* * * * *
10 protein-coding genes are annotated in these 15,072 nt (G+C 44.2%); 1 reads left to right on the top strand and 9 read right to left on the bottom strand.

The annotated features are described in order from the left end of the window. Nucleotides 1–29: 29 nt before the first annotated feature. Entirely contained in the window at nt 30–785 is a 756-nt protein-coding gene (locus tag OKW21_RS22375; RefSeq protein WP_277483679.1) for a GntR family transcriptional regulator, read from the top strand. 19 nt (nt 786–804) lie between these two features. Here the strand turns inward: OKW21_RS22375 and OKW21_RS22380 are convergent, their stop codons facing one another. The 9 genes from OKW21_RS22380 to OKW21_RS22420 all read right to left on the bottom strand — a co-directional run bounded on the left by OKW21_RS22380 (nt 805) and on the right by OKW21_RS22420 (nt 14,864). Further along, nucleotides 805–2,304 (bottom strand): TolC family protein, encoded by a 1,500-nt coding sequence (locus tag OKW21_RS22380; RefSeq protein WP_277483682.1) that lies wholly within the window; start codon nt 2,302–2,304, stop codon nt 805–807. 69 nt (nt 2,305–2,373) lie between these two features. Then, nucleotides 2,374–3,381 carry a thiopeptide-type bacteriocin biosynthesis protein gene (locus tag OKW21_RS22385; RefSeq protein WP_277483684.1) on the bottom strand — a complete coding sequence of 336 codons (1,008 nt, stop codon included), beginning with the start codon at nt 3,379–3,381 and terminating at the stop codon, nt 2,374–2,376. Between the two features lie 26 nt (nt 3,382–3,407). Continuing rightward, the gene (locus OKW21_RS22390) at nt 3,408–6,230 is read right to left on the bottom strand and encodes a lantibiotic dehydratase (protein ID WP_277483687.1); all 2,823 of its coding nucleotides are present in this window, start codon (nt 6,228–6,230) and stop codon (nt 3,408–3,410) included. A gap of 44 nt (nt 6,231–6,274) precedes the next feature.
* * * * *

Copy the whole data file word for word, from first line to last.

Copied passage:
10 protein-coding genes are annotated in these 15,072 nt (G+C 44.2%); 1 reads left to right on the top strand and 9 read right to left on the bottom strand.

The annotated features are described in order from the left end of the window. Nucleotides 1–29: 29 nt before the first annotated feature. Entirely contained in the window at nt 30–785 is a 756-nt protein-coding gene (locus tag OKW21_RS22375; RefSeq protein WP_277483679.1) for a GntR family transcriptional regulator, read from the top strand. 19 nt (nt 786–804) lie between these two features. Here the strand turns inward: OKW21_RS22375 and OKW21_RS22380 are convergent, their stop codons facing one another. The 9 genes from OKW21_RS22380 to OKW21_RS22420 all read right to left on the bottom strand — a co-directional run bounded on the left by OKW21_RS22380 (nt 805) and on the right by OKW21_RS22420 (nt 14,864). Further along, nucleotides 805–2,304 (bottom strand): TolC family protein, encoded by a 1,500-nt coding sequence (locus tag OKW21_RS22380; RefSeq protein WP_277483682.1) that lies wholly within the window; start codon nt 2,302–2,304, stop codon nt 805–807. 69 nt (nt 2,305–2,373) lie between these two features. Then, nucleotides 2,374–3,381 carry a thiopeptide-type bacteriocin biosynthesis protein gene (locus tag OKW21_RS22385; RefSeq protein WP_277483684.1) on the bottom strand — a complete coding sequence of 336 codons (1,008 nt, stop codon included), beginning with the start codon at nt 3,379–3,381 and terminating at the stop codon, nt 2,374–2,376. Between the two features lie 26 nt (nt 3,382–3,407). Continuing rightward, the gene (locus OKW21_RS22390) at nt 3,408–6,230 is read right to left on the bottom strand and encodes a lantibiotic dehydratase (protein ID WP_277483687.1); all 2,823 of its coding nucleotides are present in this window, start codon (nt 6,228–6,230) and stop codon (nt 3,408–3,410) included. A gap of 44 nt (nt 6,231–6,274) precedes the next feature.